The student news site of Eastern Illinois University in Charleston, Illinois.

The Daily Eastern News

The student news site of Eastern Illinois University in Charleston, Illinois.

The Daily Eastern News

The student news site of Eastern Illinois University in Charleston, Illinois.

The Daily Eastern News

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How fashion majors plan to use degree

How+fashion+majors+plan+to+use+degree
Cam’ron Hardy

Fashion advocacy has become a popular topic in the fashion merchandising program this year.  

Fashion merchandising professor Katherine Shaw noticed a significant increase in students who have been interested in sustainability and social change through fashion.  

“Fashion has always been a tool for social change, but it’s something we’re thinking about now more than we ever did before,” Shaw said.  

Sophomore fashion merchandising student, Wyatt Stanley, joined the program because of his interest in fashion sustainability.  

“Right now, I’m really focused on sustainability in fashion, especially with the rise of fast fashion and how that’s becoming more and more wasteful,” Stanley said. “I’m trying to be the antithesis of that.”  

Some sustainable practices Stanley implements include researching brands’ manufacturing processes, investing in quality pieces, and buying second-hand.  

To reduce impulse buying, Stanley plans his purchases for weeks.   

“I think sustainability in fashion has a lot lower of an entry point than people think. Just buy vintage, don’t buy new,” Stanley said. “And if you are buying new make sure it is a piece that will last you a very long time.”  

After graduating, Stanley plans on using his degree to open a retail clothing store.  

“The thing that I’m interested in is hopefully owning a retail business so that I can push these sustainable brands that I care about,” Stanley said. 

One brand he would like to sell in his store is Story mfg., a sustainable brand that uses organic dyes and recyclable fabrics. 

Junior 2D studio student, Katie Cobb hopes to use her minor in fashion merchandising to design clothing that advocates for minorities. 

“I want to have my own business and sell clothing that can support the LGBTQ community because I have noticed that I don’t see businesses that are doing that,” Cobb said.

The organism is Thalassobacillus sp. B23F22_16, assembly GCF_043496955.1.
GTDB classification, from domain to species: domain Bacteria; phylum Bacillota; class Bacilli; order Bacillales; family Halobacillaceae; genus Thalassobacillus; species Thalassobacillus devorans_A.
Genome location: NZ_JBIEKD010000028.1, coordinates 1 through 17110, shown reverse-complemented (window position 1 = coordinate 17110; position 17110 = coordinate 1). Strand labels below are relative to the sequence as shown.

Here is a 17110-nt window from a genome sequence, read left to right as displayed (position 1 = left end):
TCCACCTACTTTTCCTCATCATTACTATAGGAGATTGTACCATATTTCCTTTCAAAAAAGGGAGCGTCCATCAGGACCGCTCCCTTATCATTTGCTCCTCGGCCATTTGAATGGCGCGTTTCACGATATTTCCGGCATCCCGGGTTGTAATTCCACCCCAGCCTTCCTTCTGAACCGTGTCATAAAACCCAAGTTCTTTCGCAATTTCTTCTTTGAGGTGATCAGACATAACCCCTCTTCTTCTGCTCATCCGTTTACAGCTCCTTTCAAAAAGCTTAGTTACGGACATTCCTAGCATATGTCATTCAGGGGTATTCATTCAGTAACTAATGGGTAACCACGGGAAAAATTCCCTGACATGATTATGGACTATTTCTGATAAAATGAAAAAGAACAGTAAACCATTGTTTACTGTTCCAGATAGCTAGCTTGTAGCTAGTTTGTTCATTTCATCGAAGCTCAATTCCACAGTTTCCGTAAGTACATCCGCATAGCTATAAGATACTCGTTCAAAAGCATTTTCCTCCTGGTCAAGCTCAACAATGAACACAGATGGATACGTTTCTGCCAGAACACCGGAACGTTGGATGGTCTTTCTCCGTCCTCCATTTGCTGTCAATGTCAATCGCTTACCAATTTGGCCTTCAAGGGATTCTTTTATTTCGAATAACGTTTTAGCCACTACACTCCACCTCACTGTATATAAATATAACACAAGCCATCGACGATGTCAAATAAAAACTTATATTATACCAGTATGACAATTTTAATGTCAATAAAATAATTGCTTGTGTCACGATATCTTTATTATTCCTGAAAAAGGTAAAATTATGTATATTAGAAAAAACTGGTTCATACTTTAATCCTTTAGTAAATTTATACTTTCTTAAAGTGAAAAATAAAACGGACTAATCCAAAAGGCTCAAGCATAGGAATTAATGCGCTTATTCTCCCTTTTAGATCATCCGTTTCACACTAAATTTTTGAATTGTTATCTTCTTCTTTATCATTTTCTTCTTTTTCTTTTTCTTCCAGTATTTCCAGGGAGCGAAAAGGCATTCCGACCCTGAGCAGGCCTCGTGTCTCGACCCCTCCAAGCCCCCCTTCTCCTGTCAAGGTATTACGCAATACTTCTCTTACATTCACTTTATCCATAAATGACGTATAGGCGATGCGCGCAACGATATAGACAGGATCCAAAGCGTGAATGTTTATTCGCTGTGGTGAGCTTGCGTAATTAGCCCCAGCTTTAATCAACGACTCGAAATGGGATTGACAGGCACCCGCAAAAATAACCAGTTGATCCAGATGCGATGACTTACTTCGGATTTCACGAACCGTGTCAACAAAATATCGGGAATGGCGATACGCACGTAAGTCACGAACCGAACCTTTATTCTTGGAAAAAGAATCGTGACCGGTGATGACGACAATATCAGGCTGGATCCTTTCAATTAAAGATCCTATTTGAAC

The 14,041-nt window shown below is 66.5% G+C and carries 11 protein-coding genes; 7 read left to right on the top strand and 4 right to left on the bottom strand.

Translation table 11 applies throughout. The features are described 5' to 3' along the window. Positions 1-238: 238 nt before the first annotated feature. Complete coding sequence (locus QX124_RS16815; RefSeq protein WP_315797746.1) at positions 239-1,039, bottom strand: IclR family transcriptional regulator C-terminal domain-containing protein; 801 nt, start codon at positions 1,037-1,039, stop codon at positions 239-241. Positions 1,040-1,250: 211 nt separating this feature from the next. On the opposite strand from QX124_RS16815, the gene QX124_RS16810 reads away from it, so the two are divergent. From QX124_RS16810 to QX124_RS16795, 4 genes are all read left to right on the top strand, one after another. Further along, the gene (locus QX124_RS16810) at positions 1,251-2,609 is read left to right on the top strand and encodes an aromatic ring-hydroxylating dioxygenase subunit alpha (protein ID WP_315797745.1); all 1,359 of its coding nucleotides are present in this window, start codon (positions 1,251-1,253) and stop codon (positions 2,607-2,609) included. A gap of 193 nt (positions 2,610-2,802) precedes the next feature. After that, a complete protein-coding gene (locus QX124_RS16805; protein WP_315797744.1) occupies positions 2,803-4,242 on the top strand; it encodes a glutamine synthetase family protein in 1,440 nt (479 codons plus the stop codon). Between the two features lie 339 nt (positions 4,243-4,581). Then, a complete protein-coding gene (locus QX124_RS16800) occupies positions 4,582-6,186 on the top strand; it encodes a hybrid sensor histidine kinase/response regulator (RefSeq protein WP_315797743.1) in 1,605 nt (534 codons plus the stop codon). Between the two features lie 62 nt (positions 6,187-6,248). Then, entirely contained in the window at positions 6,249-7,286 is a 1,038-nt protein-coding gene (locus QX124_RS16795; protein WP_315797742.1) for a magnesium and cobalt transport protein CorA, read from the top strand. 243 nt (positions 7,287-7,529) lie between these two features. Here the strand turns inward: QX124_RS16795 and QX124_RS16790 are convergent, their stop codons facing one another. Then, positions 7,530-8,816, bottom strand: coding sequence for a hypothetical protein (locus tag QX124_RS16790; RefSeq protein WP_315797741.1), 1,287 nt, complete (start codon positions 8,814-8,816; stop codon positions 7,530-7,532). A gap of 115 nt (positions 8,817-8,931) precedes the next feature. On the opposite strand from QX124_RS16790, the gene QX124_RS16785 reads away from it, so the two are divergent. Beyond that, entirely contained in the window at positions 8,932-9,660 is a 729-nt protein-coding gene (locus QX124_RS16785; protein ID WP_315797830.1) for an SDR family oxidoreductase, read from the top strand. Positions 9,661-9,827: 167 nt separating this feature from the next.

She believes fashion advocacy is important because it empowers the person wearing the clothing in a way that is more authentic than sharing a post on social media. 

Cobb is currently creating a business plan to start her fashion line. She plans on researching underrepresented issues and designing clothes that draw awareness to them. 

“I want to find things that people feel they can’t talk about or speak out against and give them a way to,” Cobb said.  

One issue that Cobb is particularly passionate about is gun violence in Chicago. Cobb is from the east side of Chicago and has witnessed the effects of gun violence first-hand. 

“I’m trying to advocate for the soldiers that have fallen,” Cobb said. “I feel like they need to be represented. I want to create things that can persuade people to stop killing,” says Cobb.  

Due to the increasing interest in fashion advocacy, the fashion merchandising program will be holding a fashion show next semester on April 24 for National Denim Day.  

National Denim Day is an advocacy event created by Peace Over Violence as a way for people to support sexual assault victims. The pieces in the show will be designed by fashion merchandising students and members of the Merchandising and Apparel Design Association.  

To prepare for the show, the fashion merchandising program will be collecting denim in donation boxes across campus next semester.  

 

 

Alexis Johnson can be reached at 581-2812 or at [email protected].

 

 

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About the Contributor
Cam’ron Hardy, News Editor
Cam'ron is a junior journalism major. He previously served news editor and campus editor at The News. 

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